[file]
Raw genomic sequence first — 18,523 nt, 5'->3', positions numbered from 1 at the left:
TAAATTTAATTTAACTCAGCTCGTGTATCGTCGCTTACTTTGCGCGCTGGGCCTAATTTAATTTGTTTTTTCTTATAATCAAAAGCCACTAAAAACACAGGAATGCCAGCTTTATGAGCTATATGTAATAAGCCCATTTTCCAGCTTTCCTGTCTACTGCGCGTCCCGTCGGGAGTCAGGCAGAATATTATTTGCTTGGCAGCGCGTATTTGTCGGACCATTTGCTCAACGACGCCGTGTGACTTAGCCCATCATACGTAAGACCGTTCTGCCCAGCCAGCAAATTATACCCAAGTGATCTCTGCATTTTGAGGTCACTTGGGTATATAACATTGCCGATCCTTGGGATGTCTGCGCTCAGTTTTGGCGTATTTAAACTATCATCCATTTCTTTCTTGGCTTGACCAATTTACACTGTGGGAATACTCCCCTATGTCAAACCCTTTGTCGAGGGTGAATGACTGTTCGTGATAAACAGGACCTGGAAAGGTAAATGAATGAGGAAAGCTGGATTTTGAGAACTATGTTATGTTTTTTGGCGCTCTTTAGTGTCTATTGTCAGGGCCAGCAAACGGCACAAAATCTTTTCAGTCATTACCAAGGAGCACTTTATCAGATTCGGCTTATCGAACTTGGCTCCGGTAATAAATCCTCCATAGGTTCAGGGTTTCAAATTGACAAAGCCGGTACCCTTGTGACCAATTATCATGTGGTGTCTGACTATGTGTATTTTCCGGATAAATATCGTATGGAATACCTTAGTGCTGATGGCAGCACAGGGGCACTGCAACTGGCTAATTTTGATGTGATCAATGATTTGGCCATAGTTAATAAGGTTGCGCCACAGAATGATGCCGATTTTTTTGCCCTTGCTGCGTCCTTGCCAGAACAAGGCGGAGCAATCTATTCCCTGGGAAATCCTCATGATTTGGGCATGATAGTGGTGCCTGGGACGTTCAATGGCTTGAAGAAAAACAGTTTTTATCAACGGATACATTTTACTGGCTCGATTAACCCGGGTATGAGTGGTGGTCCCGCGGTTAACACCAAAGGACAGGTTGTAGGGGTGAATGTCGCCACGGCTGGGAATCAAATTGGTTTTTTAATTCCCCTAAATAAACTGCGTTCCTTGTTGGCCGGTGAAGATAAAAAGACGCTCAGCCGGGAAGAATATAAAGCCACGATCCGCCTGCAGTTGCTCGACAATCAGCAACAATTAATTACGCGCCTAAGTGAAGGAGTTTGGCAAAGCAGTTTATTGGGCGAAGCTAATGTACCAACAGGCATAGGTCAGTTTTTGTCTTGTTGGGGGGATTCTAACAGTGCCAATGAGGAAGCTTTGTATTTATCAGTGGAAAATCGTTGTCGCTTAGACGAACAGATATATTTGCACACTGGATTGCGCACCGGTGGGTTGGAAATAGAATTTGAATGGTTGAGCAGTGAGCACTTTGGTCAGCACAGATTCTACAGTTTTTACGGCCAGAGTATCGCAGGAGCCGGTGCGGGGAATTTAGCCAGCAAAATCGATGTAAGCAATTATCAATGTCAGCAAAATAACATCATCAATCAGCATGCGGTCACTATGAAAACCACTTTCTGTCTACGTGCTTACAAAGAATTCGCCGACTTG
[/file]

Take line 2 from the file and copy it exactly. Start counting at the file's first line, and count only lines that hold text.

TAAATTTAATTTAACTCAGCTCGTGTATCGTCGCTTACTTTGCGCGCTGGGCCTAATTTAATTTGTTTTTTCTTATAATCAAAAGCCACTAAAAACACAGGAATGCCAGCTTTATGAGCTATATGTAATAAGCCCATTTTCCAGCTTTCCTGTCTACTGCGCGTCCCGTCGGGAGTCAGGCAGAATATTATTTGCTTGGCAGCGCGTATTTGTCGGACCATTTGCTCAACGACGCCGTGTGACTTAGCCCATCATACGTAAGACCGTTCTGCCCAGCCAGCAAATTATACCCAAGTGATCTCTGCATTTTGAGGTCACTTGGGTATATAACATTGCCGATCCTTGGGATGTCTGCGCTCAGTTTTGGCGTATTTAAACTATCATCCATTTCTTTCTTGGCTTGACCAATTTACACTGTGGGAATACTCCCCTATGTCAAACCCTTTGTCGAGGGTGAATGACTGTTCGTGATAAACAGGACCTGGAAAGGTAAATGAATGAGGAAAGCTGGATTTTGAGAACTATGTTATGTTTTTTGGCGCTCTTTAGTGTCTATTGTCAGGGCCAGCAAACGGCACAAAATCTTTTCAGTCATTACCAAGGAGCACTTTATCAGATTCGGCTTATCGAACTTGGCTCCGGTAATAAATCCTCCATAGGTTCAGGGTTTCAAATTGACAAAGCCGGTACCCTTGTGACCAATTATCATGTGGTGTCTGACTATGTGTATTTTCCGGATAAATATCGTATGGAATACCTTAGTGCTGATGGCAGCACAGGGGCACTGCAACTGGCTAATTTTGATGTGATCAATGATTTGGCCATAGTTAATAAGGTTGCGCCACAGAATGATGCCGATTTTTTTGCCCTTGCTGCGTCCTTGCCAGAACAAGGCGGAGCAATCTATTCCCTGGGAAATCCTCATGATTTGGGCATGATAGTGGTGCCTGGGACGTTCAATGGCTTGAAGAAAAACAGTTTTTATCAACGGATACATTTTACTGGCTCGATTAACCCGGGTATGAGTGGTGGTCCCGCGGTTAACACCAAAGGACAGGTTGTAGGGGTGAATGTCGCCACGGCTGGGAATCAAATTGGTTTTTTAATTCCCCTAAATAAACTGCGTTCCTTGTTGGCCGGTGAAGATAAAAAGACGCTCAGCCGGGAAGAATATAAAGCCACGATCCGCCTGCAGTTGCTCGACAATCAGCAACAATTAATTACGCGCCTAAGTGAAGGAGTTTGGCAAAGCAGTTTATTGGGCGAAGCTAATGTACCAACAGGCATAGGTCAGTTTTTGTCTTGTTGGGGGGATTCTAACAGTGCCAATGAGGAAGCTTTGTATTTATCAGTGGAAAATCGTTGTCGCTTAGACGAACAGATATATTTGCACACTGGATTGCGCACCGGTGGGTTGGAAATAGAATTTGAATGGTTGAGCAGTGAGCACTTTGGTCAGCACAGATTCTACAGTTTTTACGGCCAGAGTATCGCAGGAGCCGGTGCGGGGAATTTAGCCAGCAAAATCGATGTAAGCAATTATCAATGTCAGCAAAATAACATCATCAATCAGCATGCGGTCACTATGAAAACCACTTTCTGTCTACGTGCTTACAAAGAATTCGCCGACTTG